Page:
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7 ways to do research and design activities with the people you support or any other stakeholder. Includes resources for user research, ideation, co-design workshops and other activities.

This resource is for digital leads and service managers who are responsible for involving stakeholders in designing and improving digital services. Stakeholders could be the people you support, colleagues, partners or even trustees.

It offers help with 7 possible challenges or situations you might encounter. You might be exploring a new service and need to learn about people’s needs. Or perhaps you’re wondering how to generate ideas with them. You could even be planning a full co-design session.

For each challenge we offer 1 or more resources chosen from the recent Catalyst archive. Wherever your service is at, there will be something here to help you involve people more deeply in its design and improvement. 

1. When you need to understand people’s wants, needs and digital behaviours

Understanding people should be the first step in any co-design process. Even if you work with people day in day out you’ll have gaps in your knowledge of their wants, needs and habits. Its always worth taking time to talk to them first, especially if they are the people you support.

✔️ Learn how to do user research with Catalyst’s Learn User Research email course.

✔️ Want some alternatives? Try other remote user research methods.

2. When you aren’t able to run a user research process

We would always recommend 1-1 user interviews with the people you support. They are the best way to understand people's needs and experiences. Group methods are never as useful. However, sometimes that’s all that's possible.

✔️ Awareness is everything. Be aware of the risks of not doing user interviews. Learn about unconscious bias and 3 types of barriers to inclusive digital design

✔️ Only able to do a focus group? Learn how to get useful user research insights from focus groups.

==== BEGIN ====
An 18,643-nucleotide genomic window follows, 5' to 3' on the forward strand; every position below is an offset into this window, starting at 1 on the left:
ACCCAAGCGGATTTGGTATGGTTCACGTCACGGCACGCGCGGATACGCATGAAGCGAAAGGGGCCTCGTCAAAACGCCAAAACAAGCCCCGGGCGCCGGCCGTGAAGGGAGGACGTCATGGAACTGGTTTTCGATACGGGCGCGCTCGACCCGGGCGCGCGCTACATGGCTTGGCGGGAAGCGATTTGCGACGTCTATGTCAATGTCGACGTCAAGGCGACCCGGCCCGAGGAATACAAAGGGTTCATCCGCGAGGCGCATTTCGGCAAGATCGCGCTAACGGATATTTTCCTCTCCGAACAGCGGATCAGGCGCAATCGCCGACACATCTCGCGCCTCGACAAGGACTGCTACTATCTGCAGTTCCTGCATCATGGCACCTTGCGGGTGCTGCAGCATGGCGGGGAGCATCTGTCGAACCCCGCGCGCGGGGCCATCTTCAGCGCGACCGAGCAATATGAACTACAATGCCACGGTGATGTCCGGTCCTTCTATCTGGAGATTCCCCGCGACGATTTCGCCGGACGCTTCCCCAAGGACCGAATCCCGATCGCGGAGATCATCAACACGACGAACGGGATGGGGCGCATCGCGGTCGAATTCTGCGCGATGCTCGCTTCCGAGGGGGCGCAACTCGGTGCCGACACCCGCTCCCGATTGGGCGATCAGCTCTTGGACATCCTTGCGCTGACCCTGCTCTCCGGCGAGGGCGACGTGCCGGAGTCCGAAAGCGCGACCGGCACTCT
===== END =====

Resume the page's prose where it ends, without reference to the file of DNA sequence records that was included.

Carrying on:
3. When you need to find people to take part in any research or design event

Whatever your situation or challenge you’ll need to recruit people to take part. You need them to fit the right profile and feel motivated, valued and cared for. This is the same whether it’s for 1-1 interviews or a workshop.

✔️ Use Catalyst’s guide: how to recruit participants. It works for every activity here.

4. When you want to understand people’s current or desired experience of a service

Mapping people’s service journey is a great user research activity. You can do it using insights from user research, as a workshop with stakeholders or even as part of a longer co-design workshop. 

✔️ Learn how to uncover people’s experience using our current journey mapping guide. You can do this as part of a user research process, or even a co-design workshop.

✔️ Mapping a potential improved service experience can also be useful. You can do this as a standalone event or as part of a co-design workshop using our future journey mapping guide.

5. When you want to explore solutions with others

Good solutions come from good insight. And good insight comes from good user research. Perhaps you’ve done the research and documented your insights. If so, you're probably ready to share your insights and explore solutions with others. The best way to do this is in a co-design session. You can run these virtually or face to face.

✔️ Read Catalyst’s guide to how to run a co-design workshop.

You can include journey mapping in your workshop.

6. When you want to focus on generating ideas with people

Co-design workshops take you from exploring needs and problems to exploring solutions. To explore solutions you need to have some ideas. There are many ways to come up with ideas, all of which you can do with others. 

✔️ Learn how to generate ideas when solving problems through digital.

✔️ You might want to go a step further with turning ideas into action by learning prototyping.

Idea generation and prototyping can both be co-design workshop activities.

7. When you need to test how something works

Perhaps you’ve created a prototype of a service or web page.

Or perhaps you’ve an existing service that includes an information or referral point on your website.

Both of these are worth testing with the people who use them before you make any changes. Existing services are best tested as part of a user research process.

✔️ Read NCVO’s overview of a test and learn process.

Remember to…

However you’re involving people in the process, remember to support and take care of them. That way they benefit from taking part. For help with this use our recruitment guide.


Image credit: Centre for Ageing Better's Resource Space

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